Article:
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Janett, Leslie G. (ed.) / The Wisconsin engineer
Volume 39, Number 2 (November, 1934)

[Cover],   pp. [1]-II

Page II

In A Jointless-Minded World
AXNelding w ould prevail-and old methods of joining could
not be restored to favor.
  If welding had become the stand-
ard method of manufacture before
mechanical types of joints were in-
troduced, it would be difficult, in-
deed, to convince manufacturers that
they should redesign their metal
products to use mechanical methods
of 'joining.
NO RETREAT-pipe line con-
stri('tors would never consent to a
('hanlge from simple, portable weld-
iiig eqiiprnent to the complicated
devices essential to other methods.
  WN elding Gives Strength
  Strength would be a talking point
for welding. The welded joint is
strong as or stronger than the metal
which it joins. The cutting of holes
for screws or bolts would naturally
wveaken the structure. Appearance
gives welding another vote. Joints
made by welding are smooth in con-
tour and have no depressions, bosses,
projections or attachments as is often
necessary in mechanical means of
joining metals.
   Costs Less to the User
   Cost would be another argument
for welded joints. The greater amount
of material necessary with mechani-
cal joints, the increased weight, and
the decrease in pay load or perform-
ance-to-weight ratio, would make
welding the preferred method. No-
body would consent to a joint in
piping, which might, through a tiny
leak cost much more than the per-
manently leakproof welded joint.
Nor should it be necessary to buy
expensive machinery to make me-
chanical joints which welding can
equal in performance, economy and
adaptability with a minimum invest-
ment in metal fabricating equipment.
  Modernizes Automobile
  Automobile manufacturers would
insist on welding rather than consent
to a return to the design limitations
imposed by mechanical joints. In
face of a change from "teardrop"
designs to the old boxlike bodies,
with the attendant discomforts, with
higher cost due to increased gas con-
BEAUTIFUL USEFULNESS-typified in this welded ornamental iron
gateway. Every joint is strong, sound and was made inexpensively.
welded joints in metal beds, chairs
and other similar furniture assure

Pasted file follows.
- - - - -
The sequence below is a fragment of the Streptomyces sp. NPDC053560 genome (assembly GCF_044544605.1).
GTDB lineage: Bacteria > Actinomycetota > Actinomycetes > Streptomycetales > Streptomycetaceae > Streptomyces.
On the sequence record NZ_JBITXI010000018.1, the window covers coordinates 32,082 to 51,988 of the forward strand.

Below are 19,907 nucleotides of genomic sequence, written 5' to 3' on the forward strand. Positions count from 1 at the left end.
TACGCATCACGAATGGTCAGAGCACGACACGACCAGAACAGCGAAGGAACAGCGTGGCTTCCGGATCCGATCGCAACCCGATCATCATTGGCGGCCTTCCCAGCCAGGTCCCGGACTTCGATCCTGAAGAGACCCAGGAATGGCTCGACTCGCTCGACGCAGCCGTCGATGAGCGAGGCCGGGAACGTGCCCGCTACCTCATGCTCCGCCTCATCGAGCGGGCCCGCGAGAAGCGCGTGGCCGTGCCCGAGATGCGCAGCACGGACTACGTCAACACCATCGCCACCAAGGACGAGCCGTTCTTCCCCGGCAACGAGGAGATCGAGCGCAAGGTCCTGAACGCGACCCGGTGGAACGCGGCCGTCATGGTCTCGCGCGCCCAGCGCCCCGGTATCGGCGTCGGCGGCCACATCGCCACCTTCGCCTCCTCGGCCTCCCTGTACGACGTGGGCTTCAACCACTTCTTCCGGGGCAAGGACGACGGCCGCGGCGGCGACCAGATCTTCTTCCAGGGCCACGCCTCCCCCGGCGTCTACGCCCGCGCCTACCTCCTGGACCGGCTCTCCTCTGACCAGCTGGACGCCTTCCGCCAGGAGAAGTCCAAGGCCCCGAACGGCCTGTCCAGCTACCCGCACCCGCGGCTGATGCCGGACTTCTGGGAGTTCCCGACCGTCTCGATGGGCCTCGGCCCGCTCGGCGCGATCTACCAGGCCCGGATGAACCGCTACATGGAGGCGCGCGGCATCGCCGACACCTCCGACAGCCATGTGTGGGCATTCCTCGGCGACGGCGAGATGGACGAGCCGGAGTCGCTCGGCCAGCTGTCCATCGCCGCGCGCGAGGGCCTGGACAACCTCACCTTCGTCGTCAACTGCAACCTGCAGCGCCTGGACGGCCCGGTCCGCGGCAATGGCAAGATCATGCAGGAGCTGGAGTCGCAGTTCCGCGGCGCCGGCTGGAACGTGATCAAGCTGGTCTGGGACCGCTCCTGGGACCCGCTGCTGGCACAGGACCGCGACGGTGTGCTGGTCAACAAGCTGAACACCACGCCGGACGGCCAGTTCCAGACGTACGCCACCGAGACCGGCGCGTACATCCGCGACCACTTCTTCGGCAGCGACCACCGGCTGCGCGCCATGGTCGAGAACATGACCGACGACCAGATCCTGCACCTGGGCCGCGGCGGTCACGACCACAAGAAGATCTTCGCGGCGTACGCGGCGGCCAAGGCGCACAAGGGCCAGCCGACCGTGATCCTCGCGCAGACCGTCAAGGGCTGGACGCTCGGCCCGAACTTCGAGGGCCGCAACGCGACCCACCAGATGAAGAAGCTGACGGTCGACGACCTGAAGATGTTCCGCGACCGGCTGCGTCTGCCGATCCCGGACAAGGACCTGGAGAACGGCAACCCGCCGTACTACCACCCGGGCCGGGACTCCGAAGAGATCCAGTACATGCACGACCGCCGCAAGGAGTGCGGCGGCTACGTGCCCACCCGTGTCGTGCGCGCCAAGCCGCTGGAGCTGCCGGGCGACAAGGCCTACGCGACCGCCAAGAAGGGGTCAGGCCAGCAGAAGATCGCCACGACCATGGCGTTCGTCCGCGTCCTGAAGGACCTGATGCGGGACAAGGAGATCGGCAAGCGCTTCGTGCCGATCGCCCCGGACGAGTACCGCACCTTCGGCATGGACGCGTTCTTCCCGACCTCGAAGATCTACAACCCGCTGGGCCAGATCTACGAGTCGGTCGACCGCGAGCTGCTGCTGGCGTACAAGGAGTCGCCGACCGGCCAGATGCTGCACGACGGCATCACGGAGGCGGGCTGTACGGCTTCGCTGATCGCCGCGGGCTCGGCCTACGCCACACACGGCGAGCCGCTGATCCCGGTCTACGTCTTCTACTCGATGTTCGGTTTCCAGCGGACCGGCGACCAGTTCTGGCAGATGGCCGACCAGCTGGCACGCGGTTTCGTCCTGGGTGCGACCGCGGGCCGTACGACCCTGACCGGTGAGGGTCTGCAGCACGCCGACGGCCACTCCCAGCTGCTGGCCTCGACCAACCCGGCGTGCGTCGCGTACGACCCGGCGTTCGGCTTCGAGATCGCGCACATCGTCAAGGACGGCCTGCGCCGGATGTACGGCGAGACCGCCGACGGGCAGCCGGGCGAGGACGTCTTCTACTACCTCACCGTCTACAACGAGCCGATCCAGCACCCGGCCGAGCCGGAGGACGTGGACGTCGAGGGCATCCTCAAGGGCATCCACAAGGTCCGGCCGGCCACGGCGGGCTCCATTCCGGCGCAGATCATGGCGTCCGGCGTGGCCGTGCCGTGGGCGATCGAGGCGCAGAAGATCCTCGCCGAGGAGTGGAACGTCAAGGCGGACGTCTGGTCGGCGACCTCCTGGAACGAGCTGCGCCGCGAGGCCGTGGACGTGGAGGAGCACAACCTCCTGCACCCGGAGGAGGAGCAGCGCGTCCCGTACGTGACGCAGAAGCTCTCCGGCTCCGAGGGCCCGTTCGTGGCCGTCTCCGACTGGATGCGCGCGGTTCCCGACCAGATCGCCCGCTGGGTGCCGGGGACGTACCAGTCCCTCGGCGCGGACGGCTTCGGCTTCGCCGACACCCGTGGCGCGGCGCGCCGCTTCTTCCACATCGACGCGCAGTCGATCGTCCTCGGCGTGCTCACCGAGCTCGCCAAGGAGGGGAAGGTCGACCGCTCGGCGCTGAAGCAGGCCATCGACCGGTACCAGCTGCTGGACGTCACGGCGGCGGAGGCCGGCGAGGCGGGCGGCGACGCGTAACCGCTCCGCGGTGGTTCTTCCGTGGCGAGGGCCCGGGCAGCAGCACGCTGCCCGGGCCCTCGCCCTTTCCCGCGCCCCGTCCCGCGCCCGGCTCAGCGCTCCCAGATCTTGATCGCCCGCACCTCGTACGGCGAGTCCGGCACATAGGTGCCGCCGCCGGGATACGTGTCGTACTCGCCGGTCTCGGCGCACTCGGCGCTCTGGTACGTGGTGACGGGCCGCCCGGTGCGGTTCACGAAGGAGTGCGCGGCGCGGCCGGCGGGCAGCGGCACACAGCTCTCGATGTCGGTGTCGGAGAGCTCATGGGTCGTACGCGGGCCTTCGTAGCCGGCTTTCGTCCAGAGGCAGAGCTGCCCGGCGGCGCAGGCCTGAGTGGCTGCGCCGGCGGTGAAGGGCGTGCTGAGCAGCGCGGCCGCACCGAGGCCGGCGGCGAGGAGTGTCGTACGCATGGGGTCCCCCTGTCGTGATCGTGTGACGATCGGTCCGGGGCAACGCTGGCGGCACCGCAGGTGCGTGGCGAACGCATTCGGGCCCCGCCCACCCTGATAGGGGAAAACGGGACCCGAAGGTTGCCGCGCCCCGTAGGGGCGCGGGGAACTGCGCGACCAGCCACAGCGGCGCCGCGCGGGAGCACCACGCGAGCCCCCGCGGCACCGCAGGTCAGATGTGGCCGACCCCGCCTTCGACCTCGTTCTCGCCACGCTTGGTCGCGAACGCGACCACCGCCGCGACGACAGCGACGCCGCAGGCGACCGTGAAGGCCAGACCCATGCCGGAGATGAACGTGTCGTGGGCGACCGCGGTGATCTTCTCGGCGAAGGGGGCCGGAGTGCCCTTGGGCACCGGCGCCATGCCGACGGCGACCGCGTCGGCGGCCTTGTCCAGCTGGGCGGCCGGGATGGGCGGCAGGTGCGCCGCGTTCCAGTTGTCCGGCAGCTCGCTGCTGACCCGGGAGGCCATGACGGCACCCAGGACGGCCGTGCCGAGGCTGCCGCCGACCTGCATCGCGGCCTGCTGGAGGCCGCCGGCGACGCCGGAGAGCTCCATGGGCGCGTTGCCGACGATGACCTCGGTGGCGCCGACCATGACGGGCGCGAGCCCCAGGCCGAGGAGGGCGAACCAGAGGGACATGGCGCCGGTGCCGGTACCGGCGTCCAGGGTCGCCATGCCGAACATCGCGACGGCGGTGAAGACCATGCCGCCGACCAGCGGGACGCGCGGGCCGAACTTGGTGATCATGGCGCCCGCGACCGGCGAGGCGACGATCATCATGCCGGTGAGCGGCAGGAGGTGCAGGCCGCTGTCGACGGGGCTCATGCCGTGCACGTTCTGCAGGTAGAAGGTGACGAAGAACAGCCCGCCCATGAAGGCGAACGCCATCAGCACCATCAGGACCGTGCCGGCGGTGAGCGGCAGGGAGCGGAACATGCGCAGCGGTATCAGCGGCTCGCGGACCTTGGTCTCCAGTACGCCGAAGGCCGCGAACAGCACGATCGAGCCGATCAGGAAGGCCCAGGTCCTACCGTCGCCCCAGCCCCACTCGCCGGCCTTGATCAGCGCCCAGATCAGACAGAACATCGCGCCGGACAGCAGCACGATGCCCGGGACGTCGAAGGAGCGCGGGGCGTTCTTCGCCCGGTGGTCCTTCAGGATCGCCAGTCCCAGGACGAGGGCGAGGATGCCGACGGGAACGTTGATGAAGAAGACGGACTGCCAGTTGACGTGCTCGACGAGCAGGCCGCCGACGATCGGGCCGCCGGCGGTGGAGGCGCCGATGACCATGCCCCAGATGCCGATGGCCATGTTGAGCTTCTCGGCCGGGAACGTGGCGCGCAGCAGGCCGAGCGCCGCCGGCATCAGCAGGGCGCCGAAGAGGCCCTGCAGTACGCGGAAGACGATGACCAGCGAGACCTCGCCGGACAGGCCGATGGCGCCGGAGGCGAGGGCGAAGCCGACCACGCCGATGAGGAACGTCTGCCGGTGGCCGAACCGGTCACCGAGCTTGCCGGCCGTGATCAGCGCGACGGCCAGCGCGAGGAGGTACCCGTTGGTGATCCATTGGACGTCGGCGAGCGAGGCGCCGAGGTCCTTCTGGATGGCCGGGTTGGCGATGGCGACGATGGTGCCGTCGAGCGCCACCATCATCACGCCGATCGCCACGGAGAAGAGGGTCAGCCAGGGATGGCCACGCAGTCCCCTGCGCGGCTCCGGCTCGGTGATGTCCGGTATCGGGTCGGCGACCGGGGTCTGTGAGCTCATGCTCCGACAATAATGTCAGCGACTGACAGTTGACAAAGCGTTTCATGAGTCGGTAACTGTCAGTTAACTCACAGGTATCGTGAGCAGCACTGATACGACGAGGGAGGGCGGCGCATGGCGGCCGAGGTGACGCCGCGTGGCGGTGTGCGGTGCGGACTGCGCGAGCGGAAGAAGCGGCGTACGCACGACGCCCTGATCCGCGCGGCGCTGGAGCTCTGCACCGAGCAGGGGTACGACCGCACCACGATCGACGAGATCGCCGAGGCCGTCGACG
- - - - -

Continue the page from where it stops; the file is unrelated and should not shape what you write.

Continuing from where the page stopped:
a sturdy and rigid assembly.
sumption and increased tire wear,
with the fear of accidents increased
by the lack of confidence in the
joints, with appearance impaired
and lacking the smooth surface for
fine paint and lacquer finishes,-the
automobile manufacturer would hes-
itate long before any but welded
joints would even get a hearing.
        In the Future
  Farsighted industrial executives
can appreciate that a completely
"welding-minded" industrial world
is not far off. They should use in
their own manufacturing operations
as many of the advantages of weld-
ing as possible. The welding engi-
neers of The Linde Air Products
Company can advise how oxy-
acetylene welding could best be used
in your plant. This service is obtain-
able without cost or obligation by
application to any of the sales offices
of The Linde Air Products Company
located at Atlanta, Baltimore, Bir-
mingham, Boston, Buffalo, Butte,
Chicago, Cleveland, Dallas, Denver,
Detroit, El Paso, Houston, Indian-
apolis, Kansas City, Los Angeles,
Memphis, Milwaukee, Minneapolis,
New Orleans, New York, Philadel-
phia, Phoenix, Pittsburgh, Portland,
Ore., St. Louis, Salt Lake City, San
Francisco, Seattle, Spokane, and
Tulsa. Everything for oxy acetylene
welding and cutting-including
Linde Oxygen, Prest-O-Lite Acety-
lene, Union Carbide and Oxweld
Apparatus and Supplies-is available
from Linde through plants and ware-
house stocks, everywhere.
*Chief Engineer, Dnv-lopmen- Section, The Lin~de Air
Products Company, New York. Unit of Union Carbide
and Carbon Corporation.
-This being a B-siness-News Advertisement.
                The Wisconsin Engineer

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